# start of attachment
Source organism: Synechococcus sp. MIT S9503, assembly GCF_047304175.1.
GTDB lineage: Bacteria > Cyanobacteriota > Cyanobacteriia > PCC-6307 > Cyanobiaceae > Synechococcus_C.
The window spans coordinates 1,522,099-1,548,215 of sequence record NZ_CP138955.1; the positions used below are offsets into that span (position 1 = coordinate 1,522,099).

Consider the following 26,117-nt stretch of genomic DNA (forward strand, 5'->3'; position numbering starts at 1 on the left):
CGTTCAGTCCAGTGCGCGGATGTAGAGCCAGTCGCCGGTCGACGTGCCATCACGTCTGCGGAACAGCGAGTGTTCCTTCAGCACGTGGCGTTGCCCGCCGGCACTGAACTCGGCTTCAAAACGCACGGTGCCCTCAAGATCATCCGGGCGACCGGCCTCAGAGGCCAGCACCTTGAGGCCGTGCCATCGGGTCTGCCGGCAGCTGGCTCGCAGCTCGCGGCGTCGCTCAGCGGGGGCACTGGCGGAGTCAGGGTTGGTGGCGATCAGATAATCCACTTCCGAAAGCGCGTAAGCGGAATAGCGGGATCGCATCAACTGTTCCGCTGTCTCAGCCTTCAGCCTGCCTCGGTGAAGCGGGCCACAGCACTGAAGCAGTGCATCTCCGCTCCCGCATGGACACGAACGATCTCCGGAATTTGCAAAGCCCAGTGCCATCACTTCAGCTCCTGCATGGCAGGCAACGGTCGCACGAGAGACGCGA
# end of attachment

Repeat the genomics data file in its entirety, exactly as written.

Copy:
Source organism: Synechococcus sp. MIT S9503, assembly GCF_047304175.1.
GTDB lineage: Bacteria > Cyanobacteriota > Cyanobacteriia > PCC-6307 > Cyanobiaceae > Synechococcus_C.
The window spans coordinates 1,522,099-1,548,215 of sequence record NZ_CP138955.1; the positions used below are offsets into that span (position 1 = coordinate 1,522,099).

Consider the following 26,117-nt stretch of genomic DNA (forward strand, 5'->3'; position numbering starts at 1 on the left):
CGTTCAGTCCAGTGCGCGGATGTAGAGCCAGTCGCCGGTCGACGTGCCATCACGTCTGCGGAACAGCGAGTGTTCCTTCAGCACGTGGCGTTGCCCGCCGGCACTGAACTCGGCTTCAAAACGCACGGTGCCCTCAAGATCATCCGGGCGACCGGCCTCAGAGGCCAGCACCTTGAGGCCGTGCCATCGGGTCTGCCGGCAGCTGGCTCGCAGCTCGCGGCGTCGCTCAGCGGGGGCACTGGCGGAGTCAGGGTTGGTGGCGATCAGATAATCCACTTCCGAAAGCGCGTAAGCGGAATAGCGGGATCGCATCAACTGTTCCGCTGTCTCAGCCTTCAGCCTGCCTCGGTGAAGCGGGCCACAGCACTGAAGCAGTGCATCTCCGCTCCCGCATGGACACGAACGATCTCCGGAATTTGCAAAGCCCAGTGCCATCACTTCAGCTCCTGCATGGCAGGCAACGGTCGCACGAGAGACGCGA